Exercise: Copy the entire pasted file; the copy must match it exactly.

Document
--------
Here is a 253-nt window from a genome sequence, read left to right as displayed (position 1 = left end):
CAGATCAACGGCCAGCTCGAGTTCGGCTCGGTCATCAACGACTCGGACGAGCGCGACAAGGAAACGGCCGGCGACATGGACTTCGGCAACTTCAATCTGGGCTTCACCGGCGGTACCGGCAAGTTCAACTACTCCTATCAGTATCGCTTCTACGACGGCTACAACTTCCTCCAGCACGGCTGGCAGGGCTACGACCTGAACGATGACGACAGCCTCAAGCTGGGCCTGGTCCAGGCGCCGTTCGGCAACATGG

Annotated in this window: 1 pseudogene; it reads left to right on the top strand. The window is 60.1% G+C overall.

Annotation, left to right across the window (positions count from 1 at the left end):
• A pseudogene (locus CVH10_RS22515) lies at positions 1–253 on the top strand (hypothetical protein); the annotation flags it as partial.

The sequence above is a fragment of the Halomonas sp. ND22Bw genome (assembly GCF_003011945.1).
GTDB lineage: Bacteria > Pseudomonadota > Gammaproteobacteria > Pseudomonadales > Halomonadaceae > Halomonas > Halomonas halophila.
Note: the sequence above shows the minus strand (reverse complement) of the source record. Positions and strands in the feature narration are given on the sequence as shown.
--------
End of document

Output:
Here is a 253-nt window from a genome sequence, read left to right as displayed (position 1 = left end):
CAGATCAACGGCCAGCTCGAGTTCGGCTCGGTCATCAACGACTCGGACGAGCGCGACAAGGAAACGGCCGGCGACATGGACTTCGGCAACTTCAATCTGGGCTTCACCGGCGGTACCGGCAAGTTCAACTACTCCTATCAGTATCGCTTCTACGACGGCTACAACTTCCTCCAGCACGGCTGGCAGGGCTACGACCTGAACGATGACGACAGCCTCAAGCTGGGCCTGGTCCAGGCGCCGTTCGGCAACATGG

Annotated in this window: 1 pseudogene; it reads left to right on the top strand. The window is 60.1% G+C overall.

Annotation, left to right across the window (positions count from 1 at the left end):
• A pseudogene (locus CVH10_RS22515) lies at positions 1–253 on the top strand (hypothetical protein); the annotation flags it as partial.

The sequence above is a fragment of the Halomonas sp. ND22Bw genome (assembly GCF_003011945.1).
GTDB lineage: Bacteria > Pseudomonadota > Gammaproteobacteria > Pseudomonadales > Halomonadaceae > Halomonas > Halomonas halophila.
Note: the sequence above shows the minus strand (reverse complement) of the source record. Positions and strands in the feature narration are given on the sequence as shown.